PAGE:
<form action="/docs" method="GET">
  <select name="version">
    <option value="main">Latest</option>
    <option value="6.3.0">6.3.0</option>
    <option value="5.x">5.x</option>
  <button type="submit">Switch</button>

When this form submits, it will do a GET to the action with the form elements parameterized, e.g. /docs?version=6.3.0

Now we have markup properly suited to the task of progressively-enhanced navigation (sprinkle some JS in there and you can hide the submit button, that way if/when JS executes the form submits onChange and the user is unencumbered by the presence of an unnecessary submit button).

But will this experience work before (or without) JavaScript? Maybe. There’s another caveat.

Are You Using a Static File Server?

If you’re doing static site generation, i.e. creating static HTML files on disk that map to URLs, you’ve got another obstacle to using <select>: routing.

In the “docs switcher” example, a standard SSG approach would mean architecting your site to generate different versions of the docs within different, nested folders on the file system whose structure will parity your public-facing URLs.

For example, your file structure is:

├── index.html
├── foo/
│   └── ...
├── bar/
│   └── ...
└── 6.3.0/
│   ├── index.html
│   ├── foo/
│   │   └── ...
│   ├── bar/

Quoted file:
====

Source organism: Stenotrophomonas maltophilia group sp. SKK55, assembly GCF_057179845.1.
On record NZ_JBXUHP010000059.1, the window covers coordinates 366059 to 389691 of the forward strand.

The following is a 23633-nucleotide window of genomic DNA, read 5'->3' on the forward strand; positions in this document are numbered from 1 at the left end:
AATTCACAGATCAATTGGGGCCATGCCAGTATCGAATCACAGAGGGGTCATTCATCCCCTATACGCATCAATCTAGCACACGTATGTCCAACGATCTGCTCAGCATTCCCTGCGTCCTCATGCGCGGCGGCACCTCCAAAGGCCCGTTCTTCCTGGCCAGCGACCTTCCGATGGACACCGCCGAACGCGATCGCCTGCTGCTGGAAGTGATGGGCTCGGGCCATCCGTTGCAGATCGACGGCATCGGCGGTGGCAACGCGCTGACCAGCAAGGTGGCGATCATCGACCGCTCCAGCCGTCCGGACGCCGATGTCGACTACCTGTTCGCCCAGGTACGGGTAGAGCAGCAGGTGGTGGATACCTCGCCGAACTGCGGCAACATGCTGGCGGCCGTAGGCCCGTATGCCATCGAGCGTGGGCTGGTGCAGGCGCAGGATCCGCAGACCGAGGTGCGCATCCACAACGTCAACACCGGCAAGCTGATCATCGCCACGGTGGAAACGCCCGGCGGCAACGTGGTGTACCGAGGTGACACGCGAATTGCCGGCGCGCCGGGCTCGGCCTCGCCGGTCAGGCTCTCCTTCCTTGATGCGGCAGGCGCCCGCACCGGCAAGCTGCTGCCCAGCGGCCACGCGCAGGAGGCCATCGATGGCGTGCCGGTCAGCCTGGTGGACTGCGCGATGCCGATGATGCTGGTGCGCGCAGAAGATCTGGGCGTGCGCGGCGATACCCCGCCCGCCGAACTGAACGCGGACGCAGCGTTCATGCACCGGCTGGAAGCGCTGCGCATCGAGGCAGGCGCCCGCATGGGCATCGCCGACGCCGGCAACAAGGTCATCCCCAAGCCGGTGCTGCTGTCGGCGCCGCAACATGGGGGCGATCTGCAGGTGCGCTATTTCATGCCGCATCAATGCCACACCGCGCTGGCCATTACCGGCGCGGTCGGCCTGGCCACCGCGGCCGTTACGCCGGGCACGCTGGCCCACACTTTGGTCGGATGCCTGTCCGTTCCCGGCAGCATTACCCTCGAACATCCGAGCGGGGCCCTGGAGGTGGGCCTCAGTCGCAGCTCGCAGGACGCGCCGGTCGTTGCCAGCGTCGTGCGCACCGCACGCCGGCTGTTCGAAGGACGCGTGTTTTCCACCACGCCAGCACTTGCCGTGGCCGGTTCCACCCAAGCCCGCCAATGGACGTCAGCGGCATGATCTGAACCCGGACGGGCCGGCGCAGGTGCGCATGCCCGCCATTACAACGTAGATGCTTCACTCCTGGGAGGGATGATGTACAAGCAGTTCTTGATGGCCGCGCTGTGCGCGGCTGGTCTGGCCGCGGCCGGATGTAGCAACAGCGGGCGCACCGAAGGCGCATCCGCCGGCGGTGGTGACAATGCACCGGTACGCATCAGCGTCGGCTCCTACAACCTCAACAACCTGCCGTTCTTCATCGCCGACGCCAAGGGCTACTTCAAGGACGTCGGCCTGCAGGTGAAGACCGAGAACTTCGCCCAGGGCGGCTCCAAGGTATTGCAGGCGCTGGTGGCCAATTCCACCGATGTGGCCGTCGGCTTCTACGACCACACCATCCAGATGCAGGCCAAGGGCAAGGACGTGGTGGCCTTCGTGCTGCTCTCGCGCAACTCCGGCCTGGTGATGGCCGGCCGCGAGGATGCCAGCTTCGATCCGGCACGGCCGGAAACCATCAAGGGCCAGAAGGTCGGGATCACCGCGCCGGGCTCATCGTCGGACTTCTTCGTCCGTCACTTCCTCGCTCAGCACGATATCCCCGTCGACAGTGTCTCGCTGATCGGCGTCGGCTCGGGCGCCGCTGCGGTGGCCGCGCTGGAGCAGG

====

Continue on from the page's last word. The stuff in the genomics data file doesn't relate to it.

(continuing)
│   │   └── ...
└── 5.x/
    ├── index.html
    └── old-foo/

This would result in the following URLs:

However, as noted, by default the browser uses <select> to create a parameterized request. And for a static file server, a request to the same path but with different query parameters will result in the same response, e.g. a request for /docs?version=5.3.0 will result in the same response as a request for /docs?version=3.2.0.

Routing based on query parameters is impossible for SSG without assuming 1) working JavaScript on the client, or 2) control over a (host-specific) request/response mechanism on the server.

This presents a problem for you: you crafted a nice solution built on the native, semantic primitives of the web — the <form>, <select>, and <button> elements — but now you have a crisis around your site’s architecture because of how it’s built and hosted.

Now you have to consider your options. Here are a few:

Working With The Materials of The Web

Probably more than you ever wanted to know about <select>, I know.

But it’s intended to illustrate how interconnected our decision making can be when creating a website. If you’re planning on providing a universally-accessible, progressively-enhanced experience, then which HTML element you use can have ramifications for your choice of server and host.